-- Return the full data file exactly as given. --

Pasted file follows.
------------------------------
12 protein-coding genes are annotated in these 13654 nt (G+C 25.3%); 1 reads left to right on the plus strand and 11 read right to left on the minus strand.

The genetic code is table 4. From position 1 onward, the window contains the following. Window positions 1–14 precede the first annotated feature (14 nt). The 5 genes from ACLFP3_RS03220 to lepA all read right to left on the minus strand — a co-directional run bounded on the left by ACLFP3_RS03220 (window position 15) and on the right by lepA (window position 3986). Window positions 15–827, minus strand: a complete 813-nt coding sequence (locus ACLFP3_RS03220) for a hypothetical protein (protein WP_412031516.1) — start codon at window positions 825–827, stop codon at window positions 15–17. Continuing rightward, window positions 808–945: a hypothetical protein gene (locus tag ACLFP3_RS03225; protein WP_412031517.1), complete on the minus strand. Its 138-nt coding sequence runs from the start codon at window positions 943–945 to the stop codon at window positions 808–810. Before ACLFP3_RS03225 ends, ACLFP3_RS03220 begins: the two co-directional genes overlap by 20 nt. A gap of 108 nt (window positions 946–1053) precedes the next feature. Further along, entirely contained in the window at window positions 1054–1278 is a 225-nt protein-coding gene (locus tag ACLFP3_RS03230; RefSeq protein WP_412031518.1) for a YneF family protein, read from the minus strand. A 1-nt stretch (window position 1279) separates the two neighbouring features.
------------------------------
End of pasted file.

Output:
12 protein-coding genes are annotated in these 13654 nt (G+C 25.3%); 1 reads left to right on the plus strand and 11 read right to left on the minus strand.

The genetic code is table 4. From position 1 onward, the window contains the following. Window positions 1–14 precede the first annotated feature (14 nt). The 5 genes from ACLFP3_RS03220 to lepA all read right to left on the minus strand — a co-directional run bounded on the left by ACLFP3_RS03220 (window position 15) and on the right by lepA (window position 3986). Window positions 15–827, minus strand: a complete 813-nt coding sequence (locus ACLFP3_RS03220) for a hypothetical protein (protein WP_412031516.1) — start codon at window positions 825–827, stop codon at window positions 15–17. Continuing rightward, window positions 808–945: a hypothetical protein gene (locus tag ACLFP3_RS03225; protein WP_412031517.1), complete on the minus strand. Its 138-nt coding sequence runs from the start codon at window positions 943–945 to the stop codon at window positions 808–810. Before ACLFP3_RS03225 ends, ACLFP3_RS03220 begins: the two co-directional genes overlap by 20 nt. A gap of 108 nt (window positions 946–1053) precedes the next feature. Further along, entirely contained in the window at window positions 1054–1278 is a 225-nt protein-coding gene (locus tag ACLFP3_RS03230; RefSeq protein WP_412031518.1) for a YneF family protein, read from the minus strand. A 1-nt stretch (window position 1279) separates the two neighbouring features.